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Monday, December 16, 2019

Commentary

Commentary: NBA hypocritical in response to China controversy


Lebron James | Courtesy of Tim Shelby via Wikimedia Commons

Lebron James, a member of the Lakers, gave his take on the NBA’s China controversy and stated he believed the Rockets’ general manager “wasn’t educated” on the situation and added that uninformed freedom of speech could harm people. | Courtesy of Tim Shelby via Wikimedia Commons

The NBA is in danger of falling into a hole of hypocrisy that it might not be able to escape from as the league finds itself in the ultimate battle of “business versus morals.”

The NBA’s world changed dramatically on Oct. 4 when Houston Rockets’ General Manager Daryl Morey posted a tweet supporting the Hong Kong protesters in China, which has led to a massive fallout.

Chinese mainland officials were quick to react to the tweet by the Rockets’ GM. They contacted Houston officials, including the Harris County Houston Sports Authority and Mayor Sylvester Turner, pressuring the team to discipline Morey.

On Oct. 6, the NBA announced it would not punish Morey for the tweet, but the league’s overall response was an utter disappointment. It released a statement that left many upset due to the lack of support for Morey.

In the statement, the league seemingly apologized for Morey’s decision to express a belief and stated that the reaction the tweet caused was “regrettable.”

That statement has made the NBA seem hypocritical, as the league has boasted for years about encouraging and empowering players to take on social issues.

In the summer of 2016, NBA superstars LeBron James, Dwyane Wade, Chris Paul and Carmelo Anthony opened up the ESPYs with a call for social justice, for which the NBA was applauded.

While the NBA should be appreciated for supporting the players, those actions never put the league in a position to lose a serious amount of money, as with the situation in China.

Golden State Warriors head coach Steve Kerr, who has long voiced his opinion on social issues, has remained silent during this entire situation. When asked whether he believed Morey should be fired for the tweet, Kerr refused to comment.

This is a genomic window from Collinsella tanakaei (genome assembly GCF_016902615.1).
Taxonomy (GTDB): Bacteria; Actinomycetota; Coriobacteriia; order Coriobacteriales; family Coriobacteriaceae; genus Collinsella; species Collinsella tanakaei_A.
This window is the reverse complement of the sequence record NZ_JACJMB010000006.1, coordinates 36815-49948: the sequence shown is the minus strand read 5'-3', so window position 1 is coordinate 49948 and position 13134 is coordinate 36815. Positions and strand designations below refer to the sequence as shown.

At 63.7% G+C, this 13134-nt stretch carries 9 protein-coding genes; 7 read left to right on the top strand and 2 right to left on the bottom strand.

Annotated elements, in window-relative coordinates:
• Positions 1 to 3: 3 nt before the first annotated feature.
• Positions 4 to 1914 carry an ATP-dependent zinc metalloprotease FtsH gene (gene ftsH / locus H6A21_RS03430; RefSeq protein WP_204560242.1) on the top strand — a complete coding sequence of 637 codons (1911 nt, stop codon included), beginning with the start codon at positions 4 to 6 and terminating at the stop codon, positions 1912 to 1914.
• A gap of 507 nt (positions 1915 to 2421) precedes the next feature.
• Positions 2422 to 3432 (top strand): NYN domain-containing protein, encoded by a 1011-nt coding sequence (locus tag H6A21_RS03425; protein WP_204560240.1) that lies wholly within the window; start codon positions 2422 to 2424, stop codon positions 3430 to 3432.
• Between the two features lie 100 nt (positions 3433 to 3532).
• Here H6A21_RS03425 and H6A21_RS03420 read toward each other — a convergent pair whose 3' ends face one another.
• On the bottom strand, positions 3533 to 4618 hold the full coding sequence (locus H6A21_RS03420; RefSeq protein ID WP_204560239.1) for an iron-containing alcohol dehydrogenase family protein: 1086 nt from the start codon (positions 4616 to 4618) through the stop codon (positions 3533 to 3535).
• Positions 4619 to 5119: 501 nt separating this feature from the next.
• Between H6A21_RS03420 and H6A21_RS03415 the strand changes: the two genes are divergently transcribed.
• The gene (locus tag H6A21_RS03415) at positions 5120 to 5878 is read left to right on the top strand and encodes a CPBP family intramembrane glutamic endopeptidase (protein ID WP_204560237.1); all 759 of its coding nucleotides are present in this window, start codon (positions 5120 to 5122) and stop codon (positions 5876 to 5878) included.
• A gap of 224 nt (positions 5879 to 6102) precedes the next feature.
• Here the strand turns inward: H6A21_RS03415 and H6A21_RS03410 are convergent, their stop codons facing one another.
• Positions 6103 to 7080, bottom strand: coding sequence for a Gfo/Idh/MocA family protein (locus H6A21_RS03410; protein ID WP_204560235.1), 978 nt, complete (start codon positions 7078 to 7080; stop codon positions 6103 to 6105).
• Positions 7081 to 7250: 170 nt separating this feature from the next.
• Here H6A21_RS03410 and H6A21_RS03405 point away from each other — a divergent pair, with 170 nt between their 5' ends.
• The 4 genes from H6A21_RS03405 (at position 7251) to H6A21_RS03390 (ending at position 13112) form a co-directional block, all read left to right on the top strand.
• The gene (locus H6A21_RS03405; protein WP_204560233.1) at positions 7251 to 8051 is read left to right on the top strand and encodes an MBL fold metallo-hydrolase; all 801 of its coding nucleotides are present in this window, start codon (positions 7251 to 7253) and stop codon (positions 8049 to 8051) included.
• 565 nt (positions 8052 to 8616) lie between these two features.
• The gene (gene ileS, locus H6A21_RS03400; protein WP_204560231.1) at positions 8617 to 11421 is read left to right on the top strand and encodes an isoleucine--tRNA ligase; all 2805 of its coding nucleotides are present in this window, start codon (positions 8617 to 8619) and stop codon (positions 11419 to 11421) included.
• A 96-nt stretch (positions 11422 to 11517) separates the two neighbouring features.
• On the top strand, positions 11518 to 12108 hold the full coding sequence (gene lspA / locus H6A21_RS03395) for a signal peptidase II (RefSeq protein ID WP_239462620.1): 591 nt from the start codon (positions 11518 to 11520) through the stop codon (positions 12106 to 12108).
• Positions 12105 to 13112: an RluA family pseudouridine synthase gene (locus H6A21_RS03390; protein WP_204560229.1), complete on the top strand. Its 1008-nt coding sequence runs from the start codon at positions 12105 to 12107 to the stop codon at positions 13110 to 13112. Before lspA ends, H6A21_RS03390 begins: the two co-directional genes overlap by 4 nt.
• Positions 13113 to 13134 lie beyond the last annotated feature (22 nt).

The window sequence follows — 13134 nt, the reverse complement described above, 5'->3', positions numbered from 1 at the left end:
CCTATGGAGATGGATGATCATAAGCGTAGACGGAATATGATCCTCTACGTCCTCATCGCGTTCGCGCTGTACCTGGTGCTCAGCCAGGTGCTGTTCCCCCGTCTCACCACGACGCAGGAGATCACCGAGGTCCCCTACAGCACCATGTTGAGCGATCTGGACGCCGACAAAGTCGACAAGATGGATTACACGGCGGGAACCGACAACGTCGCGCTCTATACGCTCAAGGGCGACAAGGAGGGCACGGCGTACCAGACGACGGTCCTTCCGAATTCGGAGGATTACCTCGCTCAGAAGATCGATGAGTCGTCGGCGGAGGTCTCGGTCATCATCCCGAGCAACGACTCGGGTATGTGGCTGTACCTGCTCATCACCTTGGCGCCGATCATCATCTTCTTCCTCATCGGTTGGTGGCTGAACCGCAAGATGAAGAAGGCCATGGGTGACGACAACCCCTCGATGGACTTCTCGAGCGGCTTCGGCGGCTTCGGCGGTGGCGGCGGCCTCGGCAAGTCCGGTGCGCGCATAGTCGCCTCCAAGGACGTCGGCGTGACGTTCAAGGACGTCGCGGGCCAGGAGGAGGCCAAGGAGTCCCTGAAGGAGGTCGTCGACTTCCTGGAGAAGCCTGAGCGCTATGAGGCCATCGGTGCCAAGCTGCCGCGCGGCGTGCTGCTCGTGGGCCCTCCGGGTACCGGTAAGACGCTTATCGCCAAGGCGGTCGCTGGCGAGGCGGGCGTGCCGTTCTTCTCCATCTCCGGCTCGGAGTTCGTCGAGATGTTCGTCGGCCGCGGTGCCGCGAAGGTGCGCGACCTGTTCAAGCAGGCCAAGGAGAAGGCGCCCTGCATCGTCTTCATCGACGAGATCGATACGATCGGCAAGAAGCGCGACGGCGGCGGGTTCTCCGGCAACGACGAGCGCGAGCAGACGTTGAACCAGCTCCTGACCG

It is frustrating that one of the league’s most vocal coaches would not vouch for Morey expressing his own personal belief, which Kerr is known for.

This issue, of course, is extremely complicated.

The NBA and many of the players pull a significant amount of revenue from Chinese endorsements. It’s estimated the NBA makes about $500 million in revenue annually from these deals.

James Harden, the Rockets’ star guard who is popular in China, was recently asked about the controversy during the team’s trip to Japan. His response?

“I’m staying out of it.”

What this situation reveals is the NBA is all for social justice until it puts the league in a financial strain, as it has demonstrated by leaving one of its top executives high-and-dry after the controversial tweet.

The NBA is a business. Everyone understands that, and no one expects the association to challenge a regime that has been in power since 1949.

The problem, however, comes with the hypocrisy the league has shown in this fiasco, as no one in the association has openly supported Morey. Instead, the league has attempted to cater to the communist Chinese mainland.

Chinese officials have made it clear they oppose any expression that is against the mainland government. The NBA has made it clear it disapproves of that kind of censorship.

On Thursday, however, the NBA still held a game in Shanghai between the Los Angeles Lakers and Brooklyn Nets. That game was banned from being televised in China due to the ongoing fallout from Morey’s tweet.

James, a member of the Lakers, gave his take on the controversy and stated he believed the Rockets’ general manager “wasn’t educated” on the situation and added that uninformed freedom of speech could harm people.

What James said about uninformed freedom of speech is true: it can be dangerous.

However, it does not apply to Morey.

The bottom line is simple, the league and its players have a lot of financial stake in the Chinese market, and as a business, protecting their interests makes sense, but to continue to disguise it as anything other than that is hypocritical.

The actions, or lack thereof, from the NBA this past week have contradicted years of work the league has done to build up its reputation, and now it has a tough decision to make.

The league can double down on its progressive identity, giving its absolute support to everyone who wishes to support a cause and accept any reaction China imposes.

Or it can continue to be passive, distance itself from the incident and hope the ban on games ends soon.

Only one choice will get the NBA out of the hole it has dug itself into.

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